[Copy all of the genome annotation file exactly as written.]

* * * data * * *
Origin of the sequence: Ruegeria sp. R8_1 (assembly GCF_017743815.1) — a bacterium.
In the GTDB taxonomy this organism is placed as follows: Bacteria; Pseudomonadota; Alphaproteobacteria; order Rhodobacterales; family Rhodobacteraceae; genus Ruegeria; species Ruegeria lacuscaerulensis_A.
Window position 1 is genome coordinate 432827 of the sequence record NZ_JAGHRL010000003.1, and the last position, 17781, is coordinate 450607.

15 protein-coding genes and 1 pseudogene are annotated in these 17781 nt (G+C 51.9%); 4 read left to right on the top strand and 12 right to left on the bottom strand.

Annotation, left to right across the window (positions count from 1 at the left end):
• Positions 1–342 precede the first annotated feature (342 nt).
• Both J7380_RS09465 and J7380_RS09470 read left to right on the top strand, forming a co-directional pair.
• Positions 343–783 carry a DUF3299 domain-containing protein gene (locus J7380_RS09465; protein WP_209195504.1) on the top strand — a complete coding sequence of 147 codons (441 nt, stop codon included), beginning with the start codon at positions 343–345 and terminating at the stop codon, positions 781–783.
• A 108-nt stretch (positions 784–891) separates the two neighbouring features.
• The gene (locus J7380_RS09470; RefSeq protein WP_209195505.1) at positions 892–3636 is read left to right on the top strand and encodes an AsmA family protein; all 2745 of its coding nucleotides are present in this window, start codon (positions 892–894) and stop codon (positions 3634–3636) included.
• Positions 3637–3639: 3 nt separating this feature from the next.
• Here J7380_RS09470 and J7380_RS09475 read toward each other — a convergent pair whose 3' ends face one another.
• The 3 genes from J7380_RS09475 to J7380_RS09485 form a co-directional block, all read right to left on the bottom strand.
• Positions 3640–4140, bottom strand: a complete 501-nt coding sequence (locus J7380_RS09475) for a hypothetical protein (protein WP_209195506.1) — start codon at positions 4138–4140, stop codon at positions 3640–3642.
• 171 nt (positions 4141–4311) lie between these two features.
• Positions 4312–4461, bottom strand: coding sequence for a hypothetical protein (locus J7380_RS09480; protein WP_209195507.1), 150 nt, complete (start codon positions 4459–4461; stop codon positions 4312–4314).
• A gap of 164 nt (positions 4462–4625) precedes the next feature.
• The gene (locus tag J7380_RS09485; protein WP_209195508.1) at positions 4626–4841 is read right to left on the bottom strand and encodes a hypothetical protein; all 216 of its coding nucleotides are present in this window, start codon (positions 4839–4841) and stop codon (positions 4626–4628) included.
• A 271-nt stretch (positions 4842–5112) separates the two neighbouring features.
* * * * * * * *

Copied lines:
Origin of the sequence: Ruegeria sp. R8_1 (assembly GCF_017743815.1) — a bacterium.
In the GTDB taxonomy this organism is placed as follows: Bacteria; Pseudomonadota; Alphaproteobacteria; order Rhodobacterales; family Rhodobacteraceae; genus Ruegeria; species Ruegeria lacuscaerulensis_A.
Window position 1 is genome coordinate 432827 of the sequence record NZ_JAGHRL010000003.1, and the last position, 17781, is coordinate 450607.

15 protein-coding genes and 1 pseudogene are annotated in these 17781 nt (G+C 51.9%); 4 read left to right on the top strand and 12 right to left on the bottom strand.

Annotation, left to right across the window (positions count from 1 at the left end):
• Positions 1–342 precede the first annotated feature (342 nt).
• Both J7380_RS09465 and J7380_RS09470 read left to right on the top strand, forming a co-directional pair.
• Positions 343–783 carry a DUF3299 domain-containing protein gene (locus J7380_RS09465; protein WP_209195504.1) on the top strand — a complete coding sequence of 147 codons (441 nt, stop codon included), beginning with the start codon at positions 343–345 and terminating at the stop codon, positions 781–783.
• A 108-nt stretch (positions 784–891) separates the two neighbouring features.
• The gene (locus J7380_RS09470; RefSeq protein WP_209195505.1) at positions 892–3636 is read left to right on the top strand and encodes an AsmA family protein; all 2745 of its coding nucleotides are present in this window, start codon (positions 892–894) and stop codon (positions 3634–3636) included.
• Positions 3637–3639: 3 nt separating this feature from the next.
• Here J7380_RS09470 and J7380_RS09475 read toward each other — a convergent pair whose 3' ends face one another.
• The 3 genes from J7380_RS09475 to J7380_RS09485 form a co-directional block, all read right to left on the bottom strand.
• Positions 3640–4140, bottom strand: a complete 501-nt coding sequence (locus J7380_RS09475) for a hypothetical protein (protein WP_209195506.1) — start codon at positions 4138–4140, stop codon at positions 3640–3642.
• 171 nt (positions 4141–4311) lie between these two features.
• Positions 4312–4461, bottom strand: coding sequence for a hypothetical protein (locus J7380_RS09480; protein WP_209195507.1), 150 nt, complete (start codon positions 4459–4461; stop codon positions 4312–4314).
• A gap of 164 nt (positions 4462–4625) precedes the next feature.
• The gene (locus tag J7380_RS09485; protein WP_209195508.1) at positions 4626–4841 is read right to left on the bottom strand and encodes a hypothetical protein; all 216 of its coding nucleotides are present in this window, start codon (positions 4839–4841) and stop codon (positions 4626–4628) included.
• A 271-nt stretch (positions 4842–5112) separates the two neighbouring features.